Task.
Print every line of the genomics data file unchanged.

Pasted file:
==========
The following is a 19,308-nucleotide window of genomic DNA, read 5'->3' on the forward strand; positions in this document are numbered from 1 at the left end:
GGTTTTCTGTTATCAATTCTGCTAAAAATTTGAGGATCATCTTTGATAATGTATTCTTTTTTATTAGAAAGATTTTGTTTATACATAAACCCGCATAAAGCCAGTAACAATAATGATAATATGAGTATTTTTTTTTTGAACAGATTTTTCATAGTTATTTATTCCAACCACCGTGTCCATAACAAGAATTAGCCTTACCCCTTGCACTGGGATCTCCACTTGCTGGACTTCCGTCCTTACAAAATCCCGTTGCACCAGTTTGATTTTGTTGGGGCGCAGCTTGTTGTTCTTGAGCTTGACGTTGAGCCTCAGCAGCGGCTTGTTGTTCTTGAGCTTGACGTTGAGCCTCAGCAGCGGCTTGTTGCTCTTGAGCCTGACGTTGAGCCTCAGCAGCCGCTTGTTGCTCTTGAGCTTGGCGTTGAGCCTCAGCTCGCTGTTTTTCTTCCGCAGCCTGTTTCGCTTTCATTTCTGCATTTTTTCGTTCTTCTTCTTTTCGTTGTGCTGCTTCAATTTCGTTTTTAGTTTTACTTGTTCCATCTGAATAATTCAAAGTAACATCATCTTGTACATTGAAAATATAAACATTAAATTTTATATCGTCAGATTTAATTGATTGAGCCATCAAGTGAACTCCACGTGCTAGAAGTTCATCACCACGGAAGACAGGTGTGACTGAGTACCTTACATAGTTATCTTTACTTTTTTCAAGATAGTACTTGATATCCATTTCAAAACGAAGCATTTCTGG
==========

The following is a 19,308-nucleotide window of genomic DNA, read 5'->3' on the forward strand; positions in this document are numbered from 1 at the left end:
GGTTTTCTGTTATCAATTCTGCTAAAAATTTGAGGATCATCTTTGATAATGTATTCTTTTTTATTAGAAAGATTTTGTTTATACATAAACCCGCATAAAGCCAGTAACAATAATGATAATATGAGTATTTTTTTTTTGAACAGATTTTTCATAGTTATTTATTCCAACCACCGTGTCCATAACAAGAATTAGCCTTACCCCTTGCACTGGGATCTCCACTTGCTGGACTTCCGTCCTTACAAAATCCCGTTGCACCAGTTTGATTTTGTTGGGGCGCAGCTTGTTGTTCTTGAGCTTGACGTTGAGCCTCAGCAGCGGCTTGTTGTTCTTGAGCTTGACGTTGAGCCTCAGCAGCGGCTTGTTGCTCTTGAGCCTGACGTTGAGCCTCAGCAGCCGCTTGTTGCTCTTGAGCTTGGCGTTGAGCCTCAGCTCGCTGTTTTTCTTCCGCAGCCTGTTTCGCTTTCATTTCTGCATTTTTTCGTTCTTCTTCTTTTCGTTGTGCTGCTTCAATTTCGTTTTTAGTTTTACTTGTTCCATCTGAATAATTCAAAGTAACATCATCTTGTACATTGAAAATATAAACATTAAATTTTATATCGTCAGATTTAATTGATTGAGCCATCAAGTGAACTCCACGTGCTAGAAGTTCATCACCACGGAAGACAGGTGTGACTGAGTACCTTACATAGTTATCTTTACTTTTTTCAAGATAGTACTTGATATCCATTTCAAAACGAAGCATTTCTGG